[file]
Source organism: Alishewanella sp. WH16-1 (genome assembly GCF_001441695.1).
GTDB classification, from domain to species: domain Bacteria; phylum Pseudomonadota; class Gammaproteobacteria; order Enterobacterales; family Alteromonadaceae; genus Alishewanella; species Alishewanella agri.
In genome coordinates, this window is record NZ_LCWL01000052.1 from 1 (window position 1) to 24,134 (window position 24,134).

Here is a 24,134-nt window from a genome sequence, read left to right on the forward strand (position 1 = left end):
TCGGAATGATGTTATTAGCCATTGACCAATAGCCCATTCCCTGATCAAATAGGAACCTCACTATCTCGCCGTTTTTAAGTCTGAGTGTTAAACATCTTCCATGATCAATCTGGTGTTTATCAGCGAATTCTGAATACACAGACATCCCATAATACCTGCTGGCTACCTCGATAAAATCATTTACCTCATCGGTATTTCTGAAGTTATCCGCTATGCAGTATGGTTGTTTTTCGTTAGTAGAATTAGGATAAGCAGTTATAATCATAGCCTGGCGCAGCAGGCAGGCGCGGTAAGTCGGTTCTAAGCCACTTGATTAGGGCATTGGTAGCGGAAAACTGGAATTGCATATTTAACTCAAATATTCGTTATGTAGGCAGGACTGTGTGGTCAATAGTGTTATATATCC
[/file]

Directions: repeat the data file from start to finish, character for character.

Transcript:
Source organism: Alishewanella sp. WH16-1 (genome assembly GCF_001441695.1).
GTDB classification, from domain to species: domain Bacteria; phylum Pseudomonadota; class Gammaproteobacteria; order Enterobacterales; family Alteromonadaceae; genus Alishewanella; species Alishewanella agri.
In genome coordinates, this window is record NZ_LCWL01000052.1 from 1 (window position 1) to 24,134 (window position 24,134).

Here is a 24,134-nt window from a genome sequence, read left to right on the forward strand (position 1 = left end):
TCGGAATGATGTTATTAGCCATTGACCAATAGCCCATTCCCTGATCAAATAGGAACCTCACTATCTCGCCGTTTTTAAGTCTGAGTGTTAAACATCTTCCATGATCAATCTGGTGTTTATCAGCGAATTCTGAATACACAGACATCCCATAATACCTGCTGGCTACCTCGATAAAATCATTTACCTCATCGGTATTTCTGAAGTTATCCGCTATGCAGTATGGTTGTTTTTCGTTAGTAGAATTAGGATAAGCAGTTATAATCATAGCCTGGCGCAGCAGGCAGGCGCGGTAAGTCGGTTCTAAGCCACTTGATTAGGGCATTGGTAGCGGAAAACTGGAATTGCATATTTAACTCAAATATTCGTTATGTAGGCAGGACTGTGTGGTCAATAGTGTTATATATCC